GPM satellite delivered to Japan after shutdown delay
BY STEPHEN CLARK
Posted: December 1, 2013
An international satellite built to extend and expand precipitation measurements from space has arrived at its Japanese launch site after a trans-Pacific flight from NASA's Goddard Space Flight Center in Maryland.
Cocooned inside a white shipping container, the GPM Core satellite landed at Kitakyushu, Japan, on Nov. 24 and was placed on a barge for the final leg of the trip to Tanegashima Island, the site of Japan's primary spaceport.
"We have been building GPM hardware at Goddard for over four years," said Art Azarbarzin, GPM project manager, who traveled with the spacecraft on its flight to Japan. "We are excited now to get the spacecraft to Tanegashima and looking forward to the launch."
The spacecraft, which will weigh 8,500 pounds at the time of launch, arrived at the Tanegashima Space Center on Tuesday for several months of final assembly, testing, fueling and launch preparations.
Situated on the southern shore of Tanegashima Island, the picturesque space center is Japan's primary launch site.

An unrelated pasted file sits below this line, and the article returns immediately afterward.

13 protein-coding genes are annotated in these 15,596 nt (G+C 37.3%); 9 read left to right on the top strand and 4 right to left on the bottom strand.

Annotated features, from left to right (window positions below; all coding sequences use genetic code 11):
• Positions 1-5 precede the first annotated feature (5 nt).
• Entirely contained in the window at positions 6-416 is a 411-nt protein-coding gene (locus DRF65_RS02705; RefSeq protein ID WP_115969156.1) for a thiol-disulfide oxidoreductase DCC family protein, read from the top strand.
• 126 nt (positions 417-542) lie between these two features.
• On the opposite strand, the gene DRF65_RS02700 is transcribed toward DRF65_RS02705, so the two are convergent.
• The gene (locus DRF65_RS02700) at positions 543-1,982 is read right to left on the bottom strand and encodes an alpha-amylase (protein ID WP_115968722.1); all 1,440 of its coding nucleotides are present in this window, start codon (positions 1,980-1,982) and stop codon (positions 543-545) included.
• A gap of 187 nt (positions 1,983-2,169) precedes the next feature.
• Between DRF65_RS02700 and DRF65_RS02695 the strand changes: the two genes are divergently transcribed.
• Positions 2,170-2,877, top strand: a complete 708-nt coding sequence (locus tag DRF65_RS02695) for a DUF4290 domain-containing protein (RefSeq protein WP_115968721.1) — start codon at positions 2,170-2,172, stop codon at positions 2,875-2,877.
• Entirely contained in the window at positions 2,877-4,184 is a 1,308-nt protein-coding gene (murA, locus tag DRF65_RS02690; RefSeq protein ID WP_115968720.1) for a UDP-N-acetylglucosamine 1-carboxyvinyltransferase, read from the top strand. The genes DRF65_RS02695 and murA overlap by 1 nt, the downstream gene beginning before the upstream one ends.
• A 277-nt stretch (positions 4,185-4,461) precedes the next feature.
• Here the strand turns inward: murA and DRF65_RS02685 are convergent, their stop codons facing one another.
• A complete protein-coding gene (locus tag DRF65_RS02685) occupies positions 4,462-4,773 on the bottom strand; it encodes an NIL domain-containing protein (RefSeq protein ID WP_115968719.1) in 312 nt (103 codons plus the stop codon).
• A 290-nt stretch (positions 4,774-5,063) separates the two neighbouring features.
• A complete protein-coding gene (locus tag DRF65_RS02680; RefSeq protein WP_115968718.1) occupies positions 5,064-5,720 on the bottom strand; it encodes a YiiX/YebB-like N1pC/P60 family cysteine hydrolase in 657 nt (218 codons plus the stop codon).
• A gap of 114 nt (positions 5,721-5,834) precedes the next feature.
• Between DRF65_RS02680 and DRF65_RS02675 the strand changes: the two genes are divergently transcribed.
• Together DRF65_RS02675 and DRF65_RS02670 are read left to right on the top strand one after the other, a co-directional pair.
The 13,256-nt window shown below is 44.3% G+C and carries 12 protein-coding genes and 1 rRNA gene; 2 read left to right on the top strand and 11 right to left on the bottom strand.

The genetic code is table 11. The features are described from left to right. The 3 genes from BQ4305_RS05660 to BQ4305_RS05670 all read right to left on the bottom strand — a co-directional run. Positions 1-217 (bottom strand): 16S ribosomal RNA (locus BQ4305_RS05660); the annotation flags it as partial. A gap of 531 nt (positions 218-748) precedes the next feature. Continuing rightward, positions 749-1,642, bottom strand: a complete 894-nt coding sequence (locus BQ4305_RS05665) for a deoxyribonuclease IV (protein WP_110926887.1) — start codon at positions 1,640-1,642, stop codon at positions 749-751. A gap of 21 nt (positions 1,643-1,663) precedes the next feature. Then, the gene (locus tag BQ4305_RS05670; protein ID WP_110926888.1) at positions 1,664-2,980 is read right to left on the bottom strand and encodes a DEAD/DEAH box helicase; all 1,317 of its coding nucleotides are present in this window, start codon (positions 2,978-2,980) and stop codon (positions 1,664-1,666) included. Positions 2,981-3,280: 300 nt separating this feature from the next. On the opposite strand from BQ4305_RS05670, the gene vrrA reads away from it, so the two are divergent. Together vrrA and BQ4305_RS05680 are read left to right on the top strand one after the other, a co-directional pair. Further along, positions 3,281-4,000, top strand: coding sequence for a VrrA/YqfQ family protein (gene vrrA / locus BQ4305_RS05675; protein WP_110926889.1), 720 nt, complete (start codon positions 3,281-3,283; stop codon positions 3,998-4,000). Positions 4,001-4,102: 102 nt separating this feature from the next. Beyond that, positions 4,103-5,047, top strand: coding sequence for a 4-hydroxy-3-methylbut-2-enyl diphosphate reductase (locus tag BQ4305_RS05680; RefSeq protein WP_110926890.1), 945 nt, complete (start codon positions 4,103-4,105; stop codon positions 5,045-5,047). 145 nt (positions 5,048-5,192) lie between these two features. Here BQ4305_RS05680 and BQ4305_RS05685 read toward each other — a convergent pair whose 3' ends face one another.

The launch is tentatively scheduled for Feb. 28 aboard an H-2A rocket, a delay of two weeks from the launch date advertised by NASA earlier this year.
The GPM Core spacecraft was built at the Goddard Space Flight Center in Greenbelt, Md. NASA's budget for the project is more than $900 million, which covers development of the satellite and one of the mission's two main instruments.
Japan is responsible for GPM Core's other sensor and the launch.
Freilich said NASA and the Japan Aerospace Exploration Agency, or JAXA, have set a preliminary launch date of Feb. 28. The date needs to be confirmed by Japanese launch officials.
The GPM Core mission follows the joint U.S.-Japanese Tropical Rainfall Measuring Mission launched in 1997, but the new satellite will cover more of the planet from a high-inclination orbit 250 miles above Earth.
The spacecraft's microwave imager and dual-frequency radar will peer inside clouds to measure the type and intensity of precipitation, studying everything from winter storms to hurricanes.
Scientists are interested in tracking cyclones as they move from the tropics to higher latitudes to see how the storms evolve as they move through different climate zones.
Follow Stephen Clark on Twitter: @StephenClark1.
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